Monday, February 11, 2013

Is it in your nature to try?

From "No Impact Man" blog: April 22, 2008 

Can the way I live really make a difference?
That's one of the things we worry about, right? When it comes to figuring out whether to get involved in the political process or to make our lifestyles more sustainable, we all wonder if, in fact, we will make the slightest bit of difference. Is it worth the effort?
Well, I have a friend, Mayer Vishner, who has been a peace activist since the 1960s. I help him grow vegetables on his plot at LaGuardia Community Gardens in New York's Greenwich Village.
I once joked with Mayer, "Hey Mayer, you've been working for peace for 40 years. Don't you think it's time you looked for a new cause? I'm not sure your peace idea has any traction."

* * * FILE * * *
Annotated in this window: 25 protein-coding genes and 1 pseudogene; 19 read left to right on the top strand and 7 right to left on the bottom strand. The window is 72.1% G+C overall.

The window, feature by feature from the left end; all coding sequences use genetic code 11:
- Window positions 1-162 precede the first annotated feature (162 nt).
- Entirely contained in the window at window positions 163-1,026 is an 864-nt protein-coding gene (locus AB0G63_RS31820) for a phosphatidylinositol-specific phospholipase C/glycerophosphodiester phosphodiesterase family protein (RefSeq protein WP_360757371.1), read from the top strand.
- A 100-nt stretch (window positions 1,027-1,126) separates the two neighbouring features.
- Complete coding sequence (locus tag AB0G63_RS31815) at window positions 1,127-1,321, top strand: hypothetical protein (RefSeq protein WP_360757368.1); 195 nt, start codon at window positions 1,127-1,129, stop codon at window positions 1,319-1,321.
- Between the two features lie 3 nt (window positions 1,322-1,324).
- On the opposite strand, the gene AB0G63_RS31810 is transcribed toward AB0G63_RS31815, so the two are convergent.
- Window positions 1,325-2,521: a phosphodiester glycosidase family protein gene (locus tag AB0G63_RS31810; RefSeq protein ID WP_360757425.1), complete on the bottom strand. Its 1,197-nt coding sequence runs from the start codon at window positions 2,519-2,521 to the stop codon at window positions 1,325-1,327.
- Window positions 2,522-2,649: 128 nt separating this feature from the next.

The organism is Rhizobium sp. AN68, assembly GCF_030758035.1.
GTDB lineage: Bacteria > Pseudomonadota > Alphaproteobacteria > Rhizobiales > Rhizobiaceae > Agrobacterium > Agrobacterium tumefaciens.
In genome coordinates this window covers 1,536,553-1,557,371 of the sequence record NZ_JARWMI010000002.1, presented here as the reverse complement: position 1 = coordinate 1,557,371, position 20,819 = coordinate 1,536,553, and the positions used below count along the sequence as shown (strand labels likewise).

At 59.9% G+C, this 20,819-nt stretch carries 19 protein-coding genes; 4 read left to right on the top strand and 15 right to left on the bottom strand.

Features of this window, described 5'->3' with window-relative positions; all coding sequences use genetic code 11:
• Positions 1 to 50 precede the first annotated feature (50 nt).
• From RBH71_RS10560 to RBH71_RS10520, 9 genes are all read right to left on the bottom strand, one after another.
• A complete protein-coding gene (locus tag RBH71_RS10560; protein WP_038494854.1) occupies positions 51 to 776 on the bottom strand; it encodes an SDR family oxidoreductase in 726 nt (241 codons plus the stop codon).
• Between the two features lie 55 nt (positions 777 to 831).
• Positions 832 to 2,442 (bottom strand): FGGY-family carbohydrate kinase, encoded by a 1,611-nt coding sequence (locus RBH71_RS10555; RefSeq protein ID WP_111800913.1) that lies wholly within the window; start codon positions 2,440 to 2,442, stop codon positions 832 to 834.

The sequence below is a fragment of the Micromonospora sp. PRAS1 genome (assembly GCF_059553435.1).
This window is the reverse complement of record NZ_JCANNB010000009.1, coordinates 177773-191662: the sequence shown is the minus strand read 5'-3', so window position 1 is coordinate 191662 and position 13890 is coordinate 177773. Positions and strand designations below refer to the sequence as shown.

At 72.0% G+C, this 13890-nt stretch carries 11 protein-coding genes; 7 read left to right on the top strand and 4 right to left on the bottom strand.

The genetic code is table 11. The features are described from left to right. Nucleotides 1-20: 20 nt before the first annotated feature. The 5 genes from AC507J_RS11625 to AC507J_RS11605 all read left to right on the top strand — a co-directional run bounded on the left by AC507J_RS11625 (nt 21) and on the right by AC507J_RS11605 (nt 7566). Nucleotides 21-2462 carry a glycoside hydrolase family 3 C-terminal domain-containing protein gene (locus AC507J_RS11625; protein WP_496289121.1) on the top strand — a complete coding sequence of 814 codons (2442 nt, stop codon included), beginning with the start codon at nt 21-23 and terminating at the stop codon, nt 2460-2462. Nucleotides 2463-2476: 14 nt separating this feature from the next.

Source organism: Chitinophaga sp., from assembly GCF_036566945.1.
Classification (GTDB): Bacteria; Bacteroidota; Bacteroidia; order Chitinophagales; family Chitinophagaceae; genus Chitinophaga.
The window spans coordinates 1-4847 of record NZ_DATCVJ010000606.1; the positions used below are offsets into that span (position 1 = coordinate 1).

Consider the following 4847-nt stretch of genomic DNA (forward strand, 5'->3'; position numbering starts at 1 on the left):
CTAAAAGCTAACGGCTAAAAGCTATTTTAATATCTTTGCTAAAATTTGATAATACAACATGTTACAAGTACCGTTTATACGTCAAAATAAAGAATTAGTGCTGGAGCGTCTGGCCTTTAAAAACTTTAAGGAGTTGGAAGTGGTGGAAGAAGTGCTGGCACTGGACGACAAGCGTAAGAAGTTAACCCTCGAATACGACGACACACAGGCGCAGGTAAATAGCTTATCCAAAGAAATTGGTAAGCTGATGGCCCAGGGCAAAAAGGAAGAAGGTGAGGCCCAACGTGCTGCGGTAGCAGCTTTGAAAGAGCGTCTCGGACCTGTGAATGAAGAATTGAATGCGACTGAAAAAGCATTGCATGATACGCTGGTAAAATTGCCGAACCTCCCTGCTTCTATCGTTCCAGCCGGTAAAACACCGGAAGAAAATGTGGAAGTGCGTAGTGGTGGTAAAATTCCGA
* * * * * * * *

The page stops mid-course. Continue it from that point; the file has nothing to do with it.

You know what he said? He said, "I've given up on worrying about the results. I have a vision of the way the world should be, and I've just come to accept that it's in my nature to keep trying. So I keep trying."
Michael Pollan, in his New York Times article on Sunday, makes a more rational case for taking action:
"If you do bother, you will set an example for other people. If enough other people bother, each one influencing yet another in a chain reaction of behavioral change, markets for all manner of green products and alternative technologies will prosper and expand. (Just look at the market for hybrid cars.) Consciousness will be raised, perhaps even changed: new moral imperatives and new taboos might take root in the culture. Driving an S.U.V. or eating a 24-ounce steak or illuminating your McMansion like an airport runway at night might come to be regarded as outrages to human conscience. Not having things might become cooler than having them. And those who did change the way they live would acquire the moral standing to demand changes in behavior from others — from other people, other corporations, even other countries."